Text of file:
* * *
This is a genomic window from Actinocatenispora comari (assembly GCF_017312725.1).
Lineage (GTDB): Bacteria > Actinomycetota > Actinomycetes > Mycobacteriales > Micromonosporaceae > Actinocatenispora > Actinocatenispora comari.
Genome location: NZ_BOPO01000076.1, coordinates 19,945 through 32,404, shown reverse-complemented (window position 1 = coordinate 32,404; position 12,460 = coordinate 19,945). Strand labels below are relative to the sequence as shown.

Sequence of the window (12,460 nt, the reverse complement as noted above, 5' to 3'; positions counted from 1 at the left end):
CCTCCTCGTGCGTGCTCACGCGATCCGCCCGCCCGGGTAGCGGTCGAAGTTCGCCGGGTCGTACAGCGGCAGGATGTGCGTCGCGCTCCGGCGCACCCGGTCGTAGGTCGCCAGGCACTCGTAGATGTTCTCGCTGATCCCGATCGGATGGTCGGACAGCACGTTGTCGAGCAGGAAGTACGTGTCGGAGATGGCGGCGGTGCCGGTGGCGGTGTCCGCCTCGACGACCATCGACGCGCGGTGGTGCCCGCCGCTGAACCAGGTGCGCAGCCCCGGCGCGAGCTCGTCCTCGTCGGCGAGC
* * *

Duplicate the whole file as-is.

This is a genomic window from Actinocatenispora comari (assembly GCF_017312725.1).
Lineage (GTDB): Bacteria > Actinomycetota > Actinomycetes > Mycobacteriales > Micromonosporaceae > Actinocatenispora > Actinocatenispora comari.
Genome location: NZ_BOPO01000076.1, coordinates 19,945 through 32,404, shown reverse-complemented (window position 1 = coordinate 32,404; position 12,460 = coordinate 19,945). Strand labels below are relative to the sequence as shown.

Sequence of the window (12,460 nt, the reverse complement as noted above, 5' to 3'; positions counted from 1 at the left end):
CCTCCTCGTGCGTGCTCACGCGATCCGCCCGCCCGGGTAGCGGTCGAAGTTCGCCGGGTCGTACAGCGGCAGGATGTGCGTCGCGCTCCGGCGCACCCGGTCGTAGGTCGCCAGGCACTCGTAGATGTTCTCGCTGATCCCGATCGGATGGTCGGACAGCACGTTGTCGAGCAGGAAGTACGTGTCGGAGATGGCGGCGGTGCCGGTGGCGGTGTCCGCCTCGACGACCATCGACGCGCGGTGGTGCCCGCCGCTGAACCAGGTGCGCAGCCCCGGCGCGAGCTCGTCCTCGTCGGCGAGC